Because campus life has been so overwhelming for many, and also because it is April and still snowing, the deadline for this assignment has been moved to Sunday, 4/22 at 11 p.m.
The goal of this project is to create a platformer game and interface for that game. We recommend using either Stencyl or Bloxel to create the platformer, and Makey Makey to create the interface, however you are welcome to use any software you are familiar with. Bloxel is more intuitive and simpler to construct your game, while Stencyl allows for more complexity but has a steeper learning curve. If you choose Bloxel, we have a Bloxel pixel grid that you are welcome to borrow from a TA.
Choose whichever fits your group’s experience best. This kind of decision making is as much about group dynamic as it is about software and hardware. Again, different people will have different amounts of time and capacity in relation to this project, but there is nonetheless a thing that must be done. So if a few people are feeling full steam ahead, and others are feeling low bandwidth, construct a plan that accommodates those differences. This does not mean that some people should do all the work while others do none. It means… calibrate.
Once you decide on that, these are the next steps to take:
As with the previous project, an important first step in this project is to clearly outline roles for each group member. Please note that despite there being more members within each group for this assignment, you should still ensure that each team member has a clearly defined role. Your group has the final say on how to organize the project, but here are some suggested roles. More than one person can serve in a role:
- Interface Developer: One or two people who will be responsible for ensuring the creation of an interface that blends together the contributions of the team.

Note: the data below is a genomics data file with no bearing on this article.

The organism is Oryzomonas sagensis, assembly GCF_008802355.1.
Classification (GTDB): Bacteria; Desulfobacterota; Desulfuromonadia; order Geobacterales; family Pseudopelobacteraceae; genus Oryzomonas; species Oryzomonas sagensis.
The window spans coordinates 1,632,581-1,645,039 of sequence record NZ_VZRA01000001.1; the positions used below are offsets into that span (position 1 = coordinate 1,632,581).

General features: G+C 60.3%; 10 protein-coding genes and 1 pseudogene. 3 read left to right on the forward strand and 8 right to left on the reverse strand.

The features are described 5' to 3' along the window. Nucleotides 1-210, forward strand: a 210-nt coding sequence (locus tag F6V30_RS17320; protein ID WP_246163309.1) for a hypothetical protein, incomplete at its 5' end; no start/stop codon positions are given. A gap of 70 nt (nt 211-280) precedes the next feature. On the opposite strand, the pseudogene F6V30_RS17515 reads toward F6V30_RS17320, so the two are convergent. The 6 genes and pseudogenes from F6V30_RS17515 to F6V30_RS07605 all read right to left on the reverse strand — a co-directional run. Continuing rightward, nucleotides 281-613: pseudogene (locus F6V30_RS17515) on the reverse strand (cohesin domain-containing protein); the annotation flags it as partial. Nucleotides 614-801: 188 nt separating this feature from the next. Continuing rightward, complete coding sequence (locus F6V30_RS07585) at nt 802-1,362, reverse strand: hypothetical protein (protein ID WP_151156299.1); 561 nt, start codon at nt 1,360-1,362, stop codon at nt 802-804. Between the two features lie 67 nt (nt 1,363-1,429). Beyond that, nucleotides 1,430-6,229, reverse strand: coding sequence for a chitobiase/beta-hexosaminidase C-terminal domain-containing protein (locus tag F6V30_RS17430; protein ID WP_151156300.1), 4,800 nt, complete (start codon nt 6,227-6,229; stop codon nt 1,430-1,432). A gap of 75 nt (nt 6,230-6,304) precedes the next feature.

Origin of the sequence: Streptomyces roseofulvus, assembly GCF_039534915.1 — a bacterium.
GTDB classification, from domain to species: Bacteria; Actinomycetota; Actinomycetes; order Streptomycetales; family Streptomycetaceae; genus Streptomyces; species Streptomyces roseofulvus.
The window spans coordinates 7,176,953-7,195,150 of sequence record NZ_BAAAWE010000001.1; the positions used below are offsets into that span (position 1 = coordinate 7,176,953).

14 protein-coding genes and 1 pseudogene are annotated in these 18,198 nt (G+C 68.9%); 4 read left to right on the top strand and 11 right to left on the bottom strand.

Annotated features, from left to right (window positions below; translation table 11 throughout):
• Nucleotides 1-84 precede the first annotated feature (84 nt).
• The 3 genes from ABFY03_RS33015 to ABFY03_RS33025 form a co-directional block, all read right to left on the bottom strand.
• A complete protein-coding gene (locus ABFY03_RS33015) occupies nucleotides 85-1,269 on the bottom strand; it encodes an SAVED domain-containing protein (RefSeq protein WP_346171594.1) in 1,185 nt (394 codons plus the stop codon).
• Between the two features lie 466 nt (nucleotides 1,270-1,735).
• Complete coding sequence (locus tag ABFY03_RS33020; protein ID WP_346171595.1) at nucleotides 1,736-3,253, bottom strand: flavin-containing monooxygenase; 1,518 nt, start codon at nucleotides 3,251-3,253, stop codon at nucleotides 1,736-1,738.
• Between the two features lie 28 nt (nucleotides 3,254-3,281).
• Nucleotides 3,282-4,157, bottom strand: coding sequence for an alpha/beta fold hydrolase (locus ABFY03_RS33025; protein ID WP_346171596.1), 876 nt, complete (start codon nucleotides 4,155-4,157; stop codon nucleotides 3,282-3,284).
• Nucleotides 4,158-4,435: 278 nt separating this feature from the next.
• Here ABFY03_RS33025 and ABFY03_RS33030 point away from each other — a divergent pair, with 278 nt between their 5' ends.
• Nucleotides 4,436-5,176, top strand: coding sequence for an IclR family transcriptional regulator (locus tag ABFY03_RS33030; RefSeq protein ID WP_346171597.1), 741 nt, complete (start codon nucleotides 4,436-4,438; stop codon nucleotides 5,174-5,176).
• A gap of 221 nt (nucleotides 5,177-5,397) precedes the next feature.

- Platform Developer: One or two people responsible for making sure there is a game to play. Should work in concert with other other roles.
- Art Design: One or two people who will be in charge of artistic presentation and asset creation (obstacles, characters, or etc).
- Sound Design: in charge of adding sound to the game. This person will ensure any sound added to their team’s game is responsive and cohesive with the game as a whole.
- Playtesters: People who will continuously play with the interface and game to ensure they work (or at least almost work!). The playtesters also assist the team in debugging any technical issues that appear.
Remember, the most important portion of this project is exploring interface and platform as we have begun to understand them in class. Gameplay can be considered, but your focus should be on brainstorming and creativity. This work can be as experimental as you would like it to be. Platformers and controllers are some of the simplest permutations of the “video game.” What can you build from the basics?
This project is an opportunity to think about the limits and boundaries of interface and player experience. How far can our ideas of interface be stretched? What can be achieved by producing new forms of interface? What are the limits?
Don’t be afraid to think big and be sure to talk with your group to determine which platforms can help you beast realize your goals.
If you need help getting started, you can review the Stencyl Tutorial and Stencylpedia, the Makey Makey Go Tutorial, or the Bloxel Tutorial.
Please feel free to use TA office hours if you still are having trouble.